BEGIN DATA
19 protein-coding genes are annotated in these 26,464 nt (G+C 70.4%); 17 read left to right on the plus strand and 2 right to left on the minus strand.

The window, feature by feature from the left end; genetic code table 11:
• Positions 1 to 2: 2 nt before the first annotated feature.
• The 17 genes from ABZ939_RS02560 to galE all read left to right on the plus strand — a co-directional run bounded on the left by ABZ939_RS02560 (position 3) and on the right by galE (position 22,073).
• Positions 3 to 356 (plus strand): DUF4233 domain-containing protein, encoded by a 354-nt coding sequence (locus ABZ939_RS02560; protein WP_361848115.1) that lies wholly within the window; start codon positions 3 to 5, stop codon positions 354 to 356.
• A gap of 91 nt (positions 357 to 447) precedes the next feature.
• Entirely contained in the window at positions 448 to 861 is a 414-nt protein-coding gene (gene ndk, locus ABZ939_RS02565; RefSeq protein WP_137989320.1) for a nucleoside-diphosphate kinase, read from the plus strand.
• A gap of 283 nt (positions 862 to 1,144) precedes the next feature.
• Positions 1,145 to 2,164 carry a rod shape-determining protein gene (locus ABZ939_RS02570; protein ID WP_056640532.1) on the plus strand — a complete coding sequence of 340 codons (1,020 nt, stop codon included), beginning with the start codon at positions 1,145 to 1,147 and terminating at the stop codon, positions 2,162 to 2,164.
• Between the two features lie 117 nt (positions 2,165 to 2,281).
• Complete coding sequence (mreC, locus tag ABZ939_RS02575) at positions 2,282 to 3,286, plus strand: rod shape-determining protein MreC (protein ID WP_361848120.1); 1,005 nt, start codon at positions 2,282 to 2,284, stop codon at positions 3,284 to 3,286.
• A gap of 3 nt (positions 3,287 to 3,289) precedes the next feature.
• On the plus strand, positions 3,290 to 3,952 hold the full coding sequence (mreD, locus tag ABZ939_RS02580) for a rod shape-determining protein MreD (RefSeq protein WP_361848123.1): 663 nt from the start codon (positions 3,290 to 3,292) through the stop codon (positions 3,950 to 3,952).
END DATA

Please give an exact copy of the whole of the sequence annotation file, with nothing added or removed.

19 protein-coding genes are annotated in these 26,464 nt (G+C 70.4%); 17 read left to right on the plus strand and 2 right to left on the minus strand.

The window, feature by feature from the left end; genetic code table 11:
• Positions 1 to 2: 2 nt before the first annotated feature.
• The 17 genes from ABZ939_RS02560 to galE all read left to right on the plus strand — a co-directional run bounded on the left by ABZ939_RS02560 (position 3) and on the right by galE (position 22,073).
• Positions 3 to 356 (plus strand): DUF4233 domain-containing protein, encoded by a 354-nt coding sequence (locus ABZ939_RS02560; protein WP_361848115.1) that lies wholly within the window; start codon positions 3 to 5, stop codon positions 354 to 356.
• A gap of 91 nt (positions 357 to 447) precedes the next feature.
• Entirely contained in the window at positions 448 to 861 is a 414-nt protein-coding gene (gene ndk, locus ABZ939_RS02565; RefSeq protein WP_137989320.1) for a nucleoside-diphosphate kinase, read from the plus strand.
• A gap of 283 nt (positions 862 to 1,144) precedes the next feature.
• Positions 1,145 to 2,164 carry a rod shape-determining protein gene (locus ABZ939_RS02570; protein ID WP_056640532.1) on the plus strand — a complete coding sequence of 340 codons (1,020 nt, stop codon included), beginning with the start codon at positions 1,145 to 1,147 and terminating at the stop codon, positions 2,162 to 2,164.
• Between the two features lie 117 nt (positions 2,165 to 2,281).
• Complete coding sequence (mreC, locus tag ABZ939_RS02575) at positions 2,282 to 3,286, plus strand: rod shape-determining protein MreC (protein ID WP_361848120.1); 1,005 nt, start codon at positions 2,282 to 2,284, stop codon at positions 3,284 to 3,286.
• A gap of 3 nt (positions 3,287 to 3,289) precedes the next feature.
• On the plus strand, positions 3,290 to 3,952 hold the full coding sequence (mreD, locus tag ABZ939_RS02580) for a rod shape-determining protein MreD (RefSeq protein WP_361848123.1): 663 nt from the start codon (positions 3,290 to 3,292) through the stop codon (positions 3,950 to 3,952).